Beyond Parabens: 7 Common Cosmetics Ingredients You Need to Avoid

Makeup brushes in a container, surrounded by cosmetics

Raphael Lovaski / Unsplash

Consumer choice is a powerful thing. Say "jump or I'll spend my cash somewhere else" and you'll set executives scrambling to use one another as makeshift human trampolines. It's for this reason and this reason alone—at least for the major corporations—that we're seeing such a proliferation of products cheerily proclaiming that they're BPA-free. Well, parabens are the bisphenol-A of the beauty industry, from the scary headlines to the happy proclamations that beam at you when a product has kicked them to the curb.

But as we mentioned before, parabens aren't the only nasty no-no to avoid. Here are seven other toxic ingredients that regularly hitch a ride on cosmetics and skincare products. Pay heed to these red flags the next time you're out cruising with your shopping cart—who knows, perhaps some well-dressed man will approach you to ask if Bill from Accounting could perform some aerial acrobatics for your pleasure.

1. Fragrance

Bottle of perfume in a window sill
 21 swan / Unsplash

Examine the fine print of most personal-care product labels and you're bound to find "fragrance" (or, if you want to get fancy, "parfum") jostling for room with its multisyllabic brethren. Because they're considered trade secrets, fragrances fall into a colossal loophole in federal law that doesn't require companies to disclose the potentially hundreds of chemicals in a single product's olfactory-tickling formula.

This simple term can obscure hinky substances tied to myriad health problems, from allergies to endocrine disruption. In 2002, three-quarters of the 72 products tested by the Environmental Working Group contained phthalates, plasticizer chemicals linked to birth defects, feminization of infant boys, liver and kidney damage, and infertility. None of the products, which included brands like Cover Girl, Pantene, Dove, L'Oréal, and Revlon, had the word "phthalates" listed on their bottles, which is even more insidious.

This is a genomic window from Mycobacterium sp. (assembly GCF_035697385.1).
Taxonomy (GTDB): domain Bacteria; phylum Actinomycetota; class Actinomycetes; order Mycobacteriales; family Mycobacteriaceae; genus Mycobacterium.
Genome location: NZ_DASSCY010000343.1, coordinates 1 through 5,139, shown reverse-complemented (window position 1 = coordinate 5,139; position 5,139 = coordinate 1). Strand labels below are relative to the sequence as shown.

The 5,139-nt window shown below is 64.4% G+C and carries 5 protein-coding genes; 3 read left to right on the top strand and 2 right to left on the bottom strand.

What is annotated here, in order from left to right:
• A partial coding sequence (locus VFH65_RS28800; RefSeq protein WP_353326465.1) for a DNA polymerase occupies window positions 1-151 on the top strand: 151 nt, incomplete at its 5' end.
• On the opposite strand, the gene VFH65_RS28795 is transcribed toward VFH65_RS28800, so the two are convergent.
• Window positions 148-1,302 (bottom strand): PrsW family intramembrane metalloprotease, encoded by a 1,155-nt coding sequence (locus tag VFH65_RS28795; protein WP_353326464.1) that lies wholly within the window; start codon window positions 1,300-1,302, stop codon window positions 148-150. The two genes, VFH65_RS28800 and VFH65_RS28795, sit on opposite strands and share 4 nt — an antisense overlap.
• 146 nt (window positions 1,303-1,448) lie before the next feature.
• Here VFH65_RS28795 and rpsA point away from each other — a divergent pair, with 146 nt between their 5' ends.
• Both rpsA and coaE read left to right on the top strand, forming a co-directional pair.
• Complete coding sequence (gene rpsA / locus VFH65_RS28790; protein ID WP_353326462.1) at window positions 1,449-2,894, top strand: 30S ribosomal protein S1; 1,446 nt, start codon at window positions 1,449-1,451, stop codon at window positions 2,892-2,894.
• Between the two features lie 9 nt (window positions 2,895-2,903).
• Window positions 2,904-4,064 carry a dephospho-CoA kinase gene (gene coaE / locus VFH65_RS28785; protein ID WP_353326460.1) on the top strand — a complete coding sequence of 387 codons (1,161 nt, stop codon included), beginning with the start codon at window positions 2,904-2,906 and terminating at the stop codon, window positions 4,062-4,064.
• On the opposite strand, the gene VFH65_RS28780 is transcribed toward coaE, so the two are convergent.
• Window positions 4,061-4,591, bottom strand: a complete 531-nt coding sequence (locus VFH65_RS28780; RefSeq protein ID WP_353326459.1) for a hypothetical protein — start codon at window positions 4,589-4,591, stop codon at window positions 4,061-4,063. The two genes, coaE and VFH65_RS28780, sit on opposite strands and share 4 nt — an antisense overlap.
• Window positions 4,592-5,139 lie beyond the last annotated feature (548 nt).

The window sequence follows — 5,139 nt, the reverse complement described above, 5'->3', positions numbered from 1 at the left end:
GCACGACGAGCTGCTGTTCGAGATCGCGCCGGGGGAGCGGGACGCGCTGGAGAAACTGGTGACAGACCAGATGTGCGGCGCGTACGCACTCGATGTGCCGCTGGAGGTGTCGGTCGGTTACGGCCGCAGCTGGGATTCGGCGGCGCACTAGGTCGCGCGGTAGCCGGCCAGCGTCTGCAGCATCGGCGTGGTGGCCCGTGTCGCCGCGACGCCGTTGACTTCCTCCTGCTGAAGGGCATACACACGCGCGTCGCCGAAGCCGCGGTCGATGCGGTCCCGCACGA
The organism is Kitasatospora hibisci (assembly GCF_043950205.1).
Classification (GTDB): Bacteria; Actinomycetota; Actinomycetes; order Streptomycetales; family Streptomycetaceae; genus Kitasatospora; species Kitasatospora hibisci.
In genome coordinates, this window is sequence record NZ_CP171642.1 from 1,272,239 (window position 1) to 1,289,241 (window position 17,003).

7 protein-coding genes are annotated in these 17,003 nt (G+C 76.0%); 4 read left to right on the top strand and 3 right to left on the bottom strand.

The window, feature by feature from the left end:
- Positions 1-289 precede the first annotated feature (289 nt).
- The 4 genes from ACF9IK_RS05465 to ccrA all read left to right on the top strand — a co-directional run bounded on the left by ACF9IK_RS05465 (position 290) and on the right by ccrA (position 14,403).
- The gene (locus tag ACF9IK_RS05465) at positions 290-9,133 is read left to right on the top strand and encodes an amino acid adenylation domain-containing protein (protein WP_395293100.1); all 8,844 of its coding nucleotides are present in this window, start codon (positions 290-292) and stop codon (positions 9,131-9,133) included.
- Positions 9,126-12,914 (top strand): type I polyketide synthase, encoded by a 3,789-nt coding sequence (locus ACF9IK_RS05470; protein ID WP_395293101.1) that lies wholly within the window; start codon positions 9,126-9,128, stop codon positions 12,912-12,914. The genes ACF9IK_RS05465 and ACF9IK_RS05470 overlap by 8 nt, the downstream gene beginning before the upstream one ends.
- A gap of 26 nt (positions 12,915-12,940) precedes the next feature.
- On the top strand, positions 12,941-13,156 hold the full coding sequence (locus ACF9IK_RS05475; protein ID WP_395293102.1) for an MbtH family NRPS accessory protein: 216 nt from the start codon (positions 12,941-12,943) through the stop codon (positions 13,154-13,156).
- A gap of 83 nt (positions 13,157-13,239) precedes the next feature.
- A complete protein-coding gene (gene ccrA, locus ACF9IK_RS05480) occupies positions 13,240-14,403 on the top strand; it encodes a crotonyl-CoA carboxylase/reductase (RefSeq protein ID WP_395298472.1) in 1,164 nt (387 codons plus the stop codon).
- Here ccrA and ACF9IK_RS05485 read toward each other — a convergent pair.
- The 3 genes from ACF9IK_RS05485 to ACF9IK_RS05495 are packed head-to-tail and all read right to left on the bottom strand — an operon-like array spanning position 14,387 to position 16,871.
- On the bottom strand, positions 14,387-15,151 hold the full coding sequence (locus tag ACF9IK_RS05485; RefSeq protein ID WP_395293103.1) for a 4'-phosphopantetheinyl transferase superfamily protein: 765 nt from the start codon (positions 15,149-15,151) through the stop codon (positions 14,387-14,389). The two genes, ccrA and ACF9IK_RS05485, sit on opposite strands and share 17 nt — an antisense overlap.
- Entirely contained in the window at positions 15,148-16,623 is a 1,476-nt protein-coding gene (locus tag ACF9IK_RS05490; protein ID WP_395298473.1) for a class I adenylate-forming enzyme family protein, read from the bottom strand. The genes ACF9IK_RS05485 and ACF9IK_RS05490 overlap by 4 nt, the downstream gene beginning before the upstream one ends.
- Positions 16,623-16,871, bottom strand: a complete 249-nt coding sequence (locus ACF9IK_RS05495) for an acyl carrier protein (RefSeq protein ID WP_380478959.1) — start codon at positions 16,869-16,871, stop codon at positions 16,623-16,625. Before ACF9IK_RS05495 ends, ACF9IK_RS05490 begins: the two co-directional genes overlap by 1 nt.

2. Polyethylene glycol

Polyethylene glycol, better known by its acronym, PEG, isn't a single ingredient but a class of ethylene glycol polymers that moisturize, keep products stable, and enhance the penetration of other ingredients, both good and bad. PEGs are typically followed by a number correlating to how many units of ethylene glycol they comprise, in the form of say PEG-4 or PEG-100; the lower the number, the more easily the compound is absorbed into the skin.

While PEGs can be mild irritants, they're less than desirable primarily because they help traffic funky chemicals across your epidermis, including a slug of impurities they're often contaminated with. According to a report in the International Journal of Toxicology by the Cosmetic Ingredient Review, pollutants found in various PEG compounds include ethylene oxide (used to manufacture mustard gas), 1,4-dioxane, polycyclic aromatic compounds, and heavy metals (lead, iron, cobalt, nickel, cadmium, arsenic).

View Article Sources
  1. "'Trade Secret' Ingredients." U.S. Food & Drug Administration (FDA).

  2. Johnson, W., and Cosmetic Ingredient Review Expert Panel. “Final Report on the Safety Assessment of PEG-25 Propylene Glycol Stearate, PEG-75 Propylene Glycol Stearate, PEG-120 Propylene Glycol Stearate, PEG-10 Propylene Glycol, PEG-8 Propylene Glycol Cocoate, and PEG-55 Propylene Glycol Oleate.” International Journal of Toxicology, vol. 20 Suppl 4, 2001, pp. 13–26., doi:10.1080/10915810152902556